Fragility

2008: Fragility

Exhibition at AXA ART Lounhe during TEFAF Maastricht draws attention to the importance of protecting artifacts.

Chocolate melts, glass breaks, stone erodes, silk rots, ceramic cracks and photographs and manuscripts fade – sooner or later, all art degrades. Even the most durable of metals will eventually wear, scratch and corrode. Depending on the medium, this process can be centuries long or happen alarmingly fast. Art objects age or disappear, sometimes to re-emerge in the fragments of an archaeological trove, worthy of modern, high-technology analysis. 

From the antique to the contemporary, artists and collectors of their work have been struggling with the inherent fragile nature of cultural heirlooms and the importance of proper care, maintenance and preventive conservation to preserve them for future generations. Art Historian, Gary Schwartz, estimates that as little as one percent of mankind’s total artistic heritage has survived to this day. 

AXA Art, the premier global art insurance specialist is using its presence at The European Fine Art Fair (TEFAF) this year to highlight the importance of protecting art through the proper care.  

“Fragility”, an exhibition on display at the AXA Art lounge and information booth features a colorful selection of vibrant objets d’art ranging from a stucco head of a Bodhisattva Gandhara from the second or third century AD (damaged during the 2005 Armory Fair in New York, and now fully restored) to a motor-driven ceiling mobile of 500 origami elephants made of US dollar bills by contemporary Italian artist Fabio Viale. 

Today’s art market is a global one that offers collectors new opportunities, resulting in the rapid growth of art sales around the world. While collectors are usually captivated by the aesthetic beauty, rarity, or quality of a particular piece or genre, thoughts of degradation and protection do not feature too highly during purchase With global shipping, storage and display of art objects prevalent, the risk of accidental damage and inherent wear and tear is real and constant. Even storage can take its toll, with temperature and humidity extremes, acidic micro dust, electro-smog and a whole host of mechanical, chemical and physical influences possessing the capacity to wreak havoc on the quality and state of objects. The natural aging and degradation of an object is not insurable, which makes it essential that collectors understand the inherent characteristics of the materials their art objects are made out of and learn about proper care and preservation. The recent bold heists at museums in Switzerland highlight yet another dimension of vulnerability – security related aspects.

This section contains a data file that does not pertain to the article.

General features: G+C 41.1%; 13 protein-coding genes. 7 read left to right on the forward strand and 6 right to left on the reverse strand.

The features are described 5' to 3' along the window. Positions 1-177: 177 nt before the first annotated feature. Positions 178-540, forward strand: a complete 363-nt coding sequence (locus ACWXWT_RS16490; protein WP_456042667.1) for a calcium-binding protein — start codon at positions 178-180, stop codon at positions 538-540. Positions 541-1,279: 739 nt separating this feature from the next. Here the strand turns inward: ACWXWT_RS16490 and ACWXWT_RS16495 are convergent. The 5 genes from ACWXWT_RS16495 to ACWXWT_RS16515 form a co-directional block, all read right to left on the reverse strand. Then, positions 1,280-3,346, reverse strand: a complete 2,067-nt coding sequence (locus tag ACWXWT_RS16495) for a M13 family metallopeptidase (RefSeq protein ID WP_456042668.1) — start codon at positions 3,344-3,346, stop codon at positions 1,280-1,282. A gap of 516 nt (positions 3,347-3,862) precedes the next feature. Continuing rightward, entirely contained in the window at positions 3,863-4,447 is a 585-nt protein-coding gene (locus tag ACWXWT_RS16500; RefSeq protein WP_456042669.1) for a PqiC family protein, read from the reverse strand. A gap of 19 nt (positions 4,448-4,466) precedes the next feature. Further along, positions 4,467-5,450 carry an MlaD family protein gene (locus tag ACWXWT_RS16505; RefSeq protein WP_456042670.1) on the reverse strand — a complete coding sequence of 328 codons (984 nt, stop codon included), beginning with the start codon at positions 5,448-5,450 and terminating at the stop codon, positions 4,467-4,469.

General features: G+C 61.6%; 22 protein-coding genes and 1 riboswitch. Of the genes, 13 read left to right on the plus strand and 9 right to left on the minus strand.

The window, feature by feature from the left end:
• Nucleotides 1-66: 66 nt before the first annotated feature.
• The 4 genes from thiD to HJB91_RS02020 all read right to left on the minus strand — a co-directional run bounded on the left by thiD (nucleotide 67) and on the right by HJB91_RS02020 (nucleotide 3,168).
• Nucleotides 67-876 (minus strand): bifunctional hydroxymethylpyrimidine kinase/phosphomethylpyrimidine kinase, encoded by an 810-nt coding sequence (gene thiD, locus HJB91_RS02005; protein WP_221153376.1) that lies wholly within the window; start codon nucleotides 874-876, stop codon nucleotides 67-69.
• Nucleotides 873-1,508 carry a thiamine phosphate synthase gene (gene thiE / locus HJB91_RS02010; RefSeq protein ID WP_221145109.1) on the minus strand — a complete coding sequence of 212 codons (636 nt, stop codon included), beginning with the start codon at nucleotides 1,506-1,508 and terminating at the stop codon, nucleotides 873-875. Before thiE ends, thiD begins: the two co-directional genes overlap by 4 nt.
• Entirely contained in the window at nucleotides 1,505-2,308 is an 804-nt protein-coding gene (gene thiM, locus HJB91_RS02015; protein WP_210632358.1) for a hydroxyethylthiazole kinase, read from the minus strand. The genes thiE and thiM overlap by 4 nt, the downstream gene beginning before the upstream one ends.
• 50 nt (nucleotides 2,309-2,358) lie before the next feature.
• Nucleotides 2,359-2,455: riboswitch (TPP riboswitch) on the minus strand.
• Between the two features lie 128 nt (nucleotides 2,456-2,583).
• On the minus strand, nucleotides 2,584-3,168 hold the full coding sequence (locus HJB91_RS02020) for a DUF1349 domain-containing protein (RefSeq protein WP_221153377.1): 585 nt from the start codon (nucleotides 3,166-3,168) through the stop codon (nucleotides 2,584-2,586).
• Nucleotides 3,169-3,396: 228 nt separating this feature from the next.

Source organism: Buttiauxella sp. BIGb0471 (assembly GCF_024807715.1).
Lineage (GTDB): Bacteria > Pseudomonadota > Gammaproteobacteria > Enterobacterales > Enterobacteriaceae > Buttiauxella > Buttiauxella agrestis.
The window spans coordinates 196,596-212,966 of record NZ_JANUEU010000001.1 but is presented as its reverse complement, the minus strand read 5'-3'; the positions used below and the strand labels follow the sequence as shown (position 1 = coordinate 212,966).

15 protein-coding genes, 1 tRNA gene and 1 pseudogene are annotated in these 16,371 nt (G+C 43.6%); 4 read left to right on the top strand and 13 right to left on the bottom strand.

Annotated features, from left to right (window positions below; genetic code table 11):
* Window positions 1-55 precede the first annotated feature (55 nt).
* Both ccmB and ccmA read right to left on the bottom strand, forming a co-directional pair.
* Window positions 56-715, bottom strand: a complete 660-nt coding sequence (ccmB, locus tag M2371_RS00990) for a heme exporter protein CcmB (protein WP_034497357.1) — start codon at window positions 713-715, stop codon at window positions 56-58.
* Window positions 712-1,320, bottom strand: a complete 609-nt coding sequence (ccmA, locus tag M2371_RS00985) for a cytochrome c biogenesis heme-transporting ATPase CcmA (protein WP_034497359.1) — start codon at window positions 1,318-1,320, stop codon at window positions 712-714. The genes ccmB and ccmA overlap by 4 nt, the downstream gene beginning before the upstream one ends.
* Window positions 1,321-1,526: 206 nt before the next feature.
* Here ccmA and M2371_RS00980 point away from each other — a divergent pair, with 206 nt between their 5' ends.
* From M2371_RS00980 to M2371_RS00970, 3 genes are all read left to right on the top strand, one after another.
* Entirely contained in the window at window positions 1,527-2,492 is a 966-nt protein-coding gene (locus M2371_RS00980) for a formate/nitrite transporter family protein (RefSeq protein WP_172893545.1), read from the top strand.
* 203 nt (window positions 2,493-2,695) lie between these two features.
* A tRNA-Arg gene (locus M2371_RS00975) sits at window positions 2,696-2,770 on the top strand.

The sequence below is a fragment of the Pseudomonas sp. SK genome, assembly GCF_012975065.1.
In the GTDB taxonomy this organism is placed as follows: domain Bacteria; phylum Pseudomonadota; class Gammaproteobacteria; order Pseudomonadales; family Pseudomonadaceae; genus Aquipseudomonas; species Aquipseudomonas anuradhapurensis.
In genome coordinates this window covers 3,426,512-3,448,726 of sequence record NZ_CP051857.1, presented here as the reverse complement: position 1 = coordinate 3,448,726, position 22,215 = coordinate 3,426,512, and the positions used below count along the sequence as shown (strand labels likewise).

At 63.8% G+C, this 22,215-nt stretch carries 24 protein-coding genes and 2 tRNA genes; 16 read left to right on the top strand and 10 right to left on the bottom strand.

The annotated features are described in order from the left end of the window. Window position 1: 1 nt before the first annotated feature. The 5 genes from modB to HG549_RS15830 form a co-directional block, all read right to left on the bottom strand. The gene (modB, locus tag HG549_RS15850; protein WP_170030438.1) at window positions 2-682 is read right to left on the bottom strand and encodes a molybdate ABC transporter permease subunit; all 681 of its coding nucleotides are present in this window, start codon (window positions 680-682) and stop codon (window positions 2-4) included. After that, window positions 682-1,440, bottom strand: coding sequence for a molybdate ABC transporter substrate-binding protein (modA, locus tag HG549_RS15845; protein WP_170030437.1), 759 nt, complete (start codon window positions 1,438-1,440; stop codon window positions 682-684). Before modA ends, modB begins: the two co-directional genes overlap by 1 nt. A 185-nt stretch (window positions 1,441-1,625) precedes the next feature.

“TEFAF offers AXA Art a premier platform to bring attention to an area of increasing interest to the international art community, “ remarks Dr. Ulrich Guntram, AXA Art’s global CEO. “AXA Art underscores its commitment to protecting art through a variety of initiatives and grants such as The AXA Art Research Grant, which supports research in cutting edge technology and methodology in the preservation of works of art”. 

Recipients of the AXA Art Research Grant include “The Modern Paints Project” in conjunction with the TATE, the “AXA Art Ad Reinhardt Research Project” in conjunction with the Solomon R. Guggenheim Foundation and The Museum of Modern Art and “The AXA Art Conservation Research Project in conjunction with the Vitra Design Museum”.

Hot off the press is a publication highlighting the research and to-date results of the TATE Modern Paints Project - just in time for collectors visiting TEFAF. 
  
Visitors to TEFAF will also benefit from AXA Art’s expertise and resources, which includes offerings of guided tours of the fair in several languages. Participants will be offered a general introduction to treasures, rare objects and sensations out of thousands of pieces of art on exhibition. 


  • © AXA ART Versicherung AG, 2014